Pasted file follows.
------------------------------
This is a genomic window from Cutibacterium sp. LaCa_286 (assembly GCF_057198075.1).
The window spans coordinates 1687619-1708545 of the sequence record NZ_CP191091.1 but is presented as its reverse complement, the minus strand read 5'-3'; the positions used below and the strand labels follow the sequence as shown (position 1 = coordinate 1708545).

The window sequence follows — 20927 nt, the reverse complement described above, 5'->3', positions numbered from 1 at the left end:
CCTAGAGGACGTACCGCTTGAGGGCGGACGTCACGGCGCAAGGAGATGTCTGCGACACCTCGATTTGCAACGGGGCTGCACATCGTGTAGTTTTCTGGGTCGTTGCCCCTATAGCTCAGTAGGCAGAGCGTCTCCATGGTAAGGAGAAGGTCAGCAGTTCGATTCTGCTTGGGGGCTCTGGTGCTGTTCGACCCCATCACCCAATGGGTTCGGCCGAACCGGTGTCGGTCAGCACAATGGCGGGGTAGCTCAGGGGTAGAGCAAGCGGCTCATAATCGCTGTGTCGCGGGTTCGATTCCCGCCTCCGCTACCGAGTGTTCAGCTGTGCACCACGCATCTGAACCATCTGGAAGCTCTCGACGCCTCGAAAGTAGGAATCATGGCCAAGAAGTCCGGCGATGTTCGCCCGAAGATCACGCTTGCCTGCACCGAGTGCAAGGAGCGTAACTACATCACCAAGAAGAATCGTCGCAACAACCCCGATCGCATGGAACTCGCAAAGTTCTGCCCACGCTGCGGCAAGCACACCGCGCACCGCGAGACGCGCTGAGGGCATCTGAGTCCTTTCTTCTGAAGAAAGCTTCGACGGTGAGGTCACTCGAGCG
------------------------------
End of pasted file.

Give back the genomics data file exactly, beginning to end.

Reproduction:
This is a genomic window from Cutibacterium sp. LaCa_286 (assembly GCF_057198075.1).
The window spans coordinates 1687619-1708545 of the sequence record NZ_CP191091.1 but is presented as its reverse complement, the minus strand read 5'-3'; the positions used below and the strand labels follow the sequence as shown (position 1 = coordinate 1708545).

The window sequence follows — 20927 nt, the reverse complement described above, 5'->3', positions numbered from 1 at the left end:
CCTAGAGGACGTACCGCTTGAGGGCGGACGTCACGGCGCAAGGAGATGTCTGCGACACCTCGATTTGCAACGGGGCTGCACATCGTGTAGTTTTCTGGGTCGTTGCCCCTATAGCTCAGTAGGCAGAGCGTCTCCATGGTAAGGAGAAGGTCAGCAGTTCGATTCTGCTTGGGGGCTCTGGTGCTGTTCGACCCCATCACCCAATGGGTTCGGCCGAACCGGTGTCGGTCAGCACAATGGCGGGGTAGCTCAGGGGTAGAGCAAGCGGCTCATAATCGCTGTGTCGCGGGTTCGATTCCCGCCTCCGCTACCGAGTGTTCAGCTGTGCACCACGCATCTGAACCATCTGGAAGCTCTCGACGCCTCGAAAGTAGGAATCATGGCCAAGAAGTCCGGCGATGTTCGCCCGAAGATCACGCTTGCCTGCACCGAGTGCAAGGAGCGTAACTACATCACCAAGAAGAATCGTCGCAACAACCCCGATCGCATGGAACTCGCAAAGTTCTGCCCACGCTGCGGCAAGCACACCGCGCACCGCGAGACGCGCTGAGGGCATCTGAGTCCTTTCTTCTGAAGAAAGCTTCGACGGTGAGGTCACTCGAGCG